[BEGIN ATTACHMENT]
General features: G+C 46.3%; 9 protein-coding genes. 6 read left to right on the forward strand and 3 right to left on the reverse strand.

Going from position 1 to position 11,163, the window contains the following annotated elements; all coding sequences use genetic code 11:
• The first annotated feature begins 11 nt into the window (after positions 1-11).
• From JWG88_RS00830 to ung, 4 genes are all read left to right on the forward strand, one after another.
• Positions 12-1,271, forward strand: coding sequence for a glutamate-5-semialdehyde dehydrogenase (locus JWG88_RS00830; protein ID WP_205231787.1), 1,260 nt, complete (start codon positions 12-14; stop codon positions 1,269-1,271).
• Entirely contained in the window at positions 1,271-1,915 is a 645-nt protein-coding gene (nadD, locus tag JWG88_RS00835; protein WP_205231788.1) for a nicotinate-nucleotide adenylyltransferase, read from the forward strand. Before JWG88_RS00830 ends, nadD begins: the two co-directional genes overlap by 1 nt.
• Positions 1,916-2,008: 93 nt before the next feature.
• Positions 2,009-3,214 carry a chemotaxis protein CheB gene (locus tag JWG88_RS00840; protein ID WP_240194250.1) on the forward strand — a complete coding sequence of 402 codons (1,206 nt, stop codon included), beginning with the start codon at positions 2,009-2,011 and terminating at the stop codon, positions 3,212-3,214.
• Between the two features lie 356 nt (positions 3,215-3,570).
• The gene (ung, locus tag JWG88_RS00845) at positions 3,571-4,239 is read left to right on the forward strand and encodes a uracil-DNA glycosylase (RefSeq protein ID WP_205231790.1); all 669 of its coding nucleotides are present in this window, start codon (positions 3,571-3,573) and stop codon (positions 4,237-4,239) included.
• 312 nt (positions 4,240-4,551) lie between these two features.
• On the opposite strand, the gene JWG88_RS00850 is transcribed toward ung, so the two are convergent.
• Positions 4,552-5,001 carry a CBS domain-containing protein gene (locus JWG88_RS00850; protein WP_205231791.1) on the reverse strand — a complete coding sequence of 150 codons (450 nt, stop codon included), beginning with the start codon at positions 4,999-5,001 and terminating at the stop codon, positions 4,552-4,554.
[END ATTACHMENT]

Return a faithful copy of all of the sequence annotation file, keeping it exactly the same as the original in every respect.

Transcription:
General features: G+C 46.3%; 9 protein-coding genes. 6 read left to right on the forward strand and 3 right to left on the reverse strand.

Going from position 1 to position 11,163, the window contains the following annotated elements; all coding sequences use genetic code 11:
• The first annotated feature begins 11 nt into the window (after positions 1-11).
• From JWG88_RS00830 to ung, 4 genes are all read left to right on the forward strand, one after another.
• Positions 12-1,271, forward strand: coding sequence for a glutamate-5-semialdehyde dehydrogenase (locus JWG88_RS00830; protein ID WP_205231787.1), 1,260 nt, complete (start codon positions 12-14; stop codon positions 1,269-1,271).
• Entirely contained in the window at positions 1,271-1,915 is a 645-nt protein-coding gene (nadD, locus tag JWG88_RS00835; protein WP_205231788.1) for a nicotinate-nucleotide adenylyltransferase, read from the forward strand. Before JWG88_RS00830 ends, nadD begins: the two co-directional genes overlap by 1 nt.
• Positions 1,916-2,008: 93 nt before the next feature.
• Positions 2,009-3,214 carry a chemotaxis protein CheB gene (locus tag JWG88_RS00840; protein ID WP_240194250.1) on the forward strand — a complete coding sequence of 402 codons (1,206 nt, stop codon included), beginning with the start codon at positions 2,009-2,011 and terminating at the stop codon, positions 3,212-3,214.
• Between the two features lie 356 nt (positions 3,215-3,570).
• The gene (ung, locus tag JWG88_RS00845) at positions 3,571-4,239 is read left to right on the forward strand and encodes a uracil-DNA glycosylase (RefSeq protein ID WP_205231790.1); all 669 of its coding nucleotides are present in this window, start codon (positions 3,571-3,573) and stop codon (positions 4,237-4,239) included.
• 312 nt (positions 4,240-4,551) lie between these two features.
• On the opposite strand, the gene JWG88_RS00850 is transcribed toward ung, so the two are convergent.
• Positions 4,552-5,001 carry a CBS domain-containing protein gene (locus JWG88_RS00850; protein WP_205231791.1) on the reverse strand — a complete coding sequence of 150 codons (450 nt, stop codon included), beginning with the start codon at positions 4,999-5,001 and terminating at the stop codon, positions 4,552-4,554.